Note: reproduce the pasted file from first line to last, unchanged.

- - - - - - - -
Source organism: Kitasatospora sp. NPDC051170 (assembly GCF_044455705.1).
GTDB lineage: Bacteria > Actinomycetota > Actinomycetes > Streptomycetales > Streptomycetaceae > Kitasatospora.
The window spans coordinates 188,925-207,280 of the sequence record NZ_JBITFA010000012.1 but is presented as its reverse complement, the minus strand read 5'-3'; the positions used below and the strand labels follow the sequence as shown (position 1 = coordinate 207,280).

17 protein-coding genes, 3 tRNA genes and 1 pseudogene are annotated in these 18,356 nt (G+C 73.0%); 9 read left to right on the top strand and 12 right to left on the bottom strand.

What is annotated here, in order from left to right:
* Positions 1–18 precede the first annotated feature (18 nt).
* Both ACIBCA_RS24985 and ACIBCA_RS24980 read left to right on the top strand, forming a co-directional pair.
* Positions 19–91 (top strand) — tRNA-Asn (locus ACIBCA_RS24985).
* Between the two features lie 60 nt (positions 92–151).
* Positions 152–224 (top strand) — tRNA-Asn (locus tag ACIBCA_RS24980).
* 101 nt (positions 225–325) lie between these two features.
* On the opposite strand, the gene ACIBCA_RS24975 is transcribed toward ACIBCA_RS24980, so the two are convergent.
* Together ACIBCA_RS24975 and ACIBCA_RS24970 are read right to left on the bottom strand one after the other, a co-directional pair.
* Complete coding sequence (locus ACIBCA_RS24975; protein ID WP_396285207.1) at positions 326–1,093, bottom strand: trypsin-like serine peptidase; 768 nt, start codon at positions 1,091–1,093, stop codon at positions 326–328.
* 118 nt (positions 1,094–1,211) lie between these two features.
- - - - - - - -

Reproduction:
Source organism: Kitasatospora sp. NPDC051170 (assembly GCF_044455705.1).
GTDB lineage: Bacteria > Actinomycetota > Actinomycetes > Streptomycetales > Streptomycetaceae > Kitasatospora.
The window spans coordinates 188,925-207,280 of the sequence record NZ_JBITFA010000012.1 but is presented as its reverse complement, the minus strand read 5'-3'; the positions used below and the strand labels follow the sequence as shown (position 1 = coordinate 207,280).

17 protein-coding genes, 3 tRNA genes and 1 pseudogene are annotated in these 18,356 nt (G+C 73.0%); 9 read left to right on the top strand and 12 right to left on the bottom strand.

What is annotated here, in order from left to right:
* Positions 1–18 precede the first annotated feature (18 nt).
* Both ACIBCA_RS24985 and ACIBCA_RS24980 read left to right on the top strand, forming a co-directional pair.
* Positions 19–91 (top strand) — tRNA-Asn (locus ACIBCA_RS24985).
* Between the two features lie 60 nt (positions 92–151).
* Positions 152–224 (top strand) — tRNA-Asn (locus tag ACIBCA_RS24980).
* 101 nt (positions 225–325) lie between these two features.
* On the opposite strand, the gene ACIBCA_RS24975 is transcribed toward ACIBCA_RS24980, so the two are convergent.
* Together ACIBCA_RS24975 and ACIBCA_RS24970 are read right to left on the bottom strand one after the other, a co-directional pair.
* Complete coding sequence (locus ACIBCA_RS24975; protein ID WP_396285207.1) at positions 326–1,093, bottom strand: trypsin-like serine peptidase; 768 nt, start codon at positions 1,091–1,093, stop codon at positions 326–328.
* 118 nt (positions 1,094–1,211) lie between these two features.